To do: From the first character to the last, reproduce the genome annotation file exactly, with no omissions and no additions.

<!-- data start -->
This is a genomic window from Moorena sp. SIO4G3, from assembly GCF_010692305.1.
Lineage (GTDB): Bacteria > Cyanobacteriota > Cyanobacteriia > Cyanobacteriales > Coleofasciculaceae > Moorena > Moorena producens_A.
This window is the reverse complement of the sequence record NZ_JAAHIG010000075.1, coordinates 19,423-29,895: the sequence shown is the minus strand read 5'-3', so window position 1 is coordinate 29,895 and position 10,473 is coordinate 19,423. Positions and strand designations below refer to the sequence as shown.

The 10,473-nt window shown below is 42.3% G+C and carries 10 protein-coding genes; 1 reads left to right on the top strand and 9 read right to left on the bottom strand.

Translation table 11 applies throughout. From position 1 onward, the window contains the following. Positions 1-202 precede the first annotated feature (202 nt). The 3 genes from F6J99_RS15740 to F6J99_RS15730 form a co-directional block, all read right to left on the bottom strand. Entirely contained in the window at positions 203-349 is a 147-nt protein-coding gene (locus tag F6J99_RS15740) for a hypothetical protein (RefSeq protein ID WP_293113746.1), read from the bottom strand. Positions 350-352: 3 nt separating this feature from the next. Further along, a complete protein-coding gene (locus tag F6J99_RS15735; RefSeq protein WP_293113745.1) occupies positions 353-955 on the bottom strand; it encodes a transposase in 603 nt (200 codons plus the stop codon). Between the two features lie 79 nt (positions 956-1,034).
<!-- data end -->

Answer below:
This is a genomic window from Moorena sp. SIO4G3, from assembly GCF_010692305.1.
Lineage (GTDB): Bacteria > Cyanobacteriota > Cyanobacteriia > Cyanobacteriales > Coleofasciculaceae > Moorena > Moorena producens_A.
This window is the reverse complement of the sequence record NZ_JAAHIG010000075.1, coordinates 19,423-29,895: the sequence shown is the minus strand read 5'-3', so window position 1 is coordinate 29,895 and position 10,473 is coordinate 19,423. Positions and strand designations below refer to the sequence as shown.

The 10,473-nt window shown below is 42.3% G+C and carries 10 protein-coding genes; 1 reads left to right on the top strand and 9 read right to left on the bottom strand.

Translation table 11 applies throughout. From position 1 onward, the window contains the following. Positions 1-202 precede the first annotated feature (202 nt). The 3 genes from F6J99_RS15740 to F6J99_RS15730 form a co-directional block, all read right to left on the bottom strand. Entirely contained in the window at positions 203-349 is a 147-nt protein-coding gene (locus tag F6J99_RS15740) for a hypothetical protein (RefSeq protein ID WP_293113746.1), read from the bottom strand. Positions 350-352: 3 nt separating this feature from the next. Further along, a complete protein-coding gene (locus tag F6J99_RS15735; RefSeq protein WP_293113745.1) occupies positions 353-955 on the bottom strand; it encodes a transposase in 603 nt (200 codons plus the stop codon). Between the two features lie 79 nt (positions 956-1,034).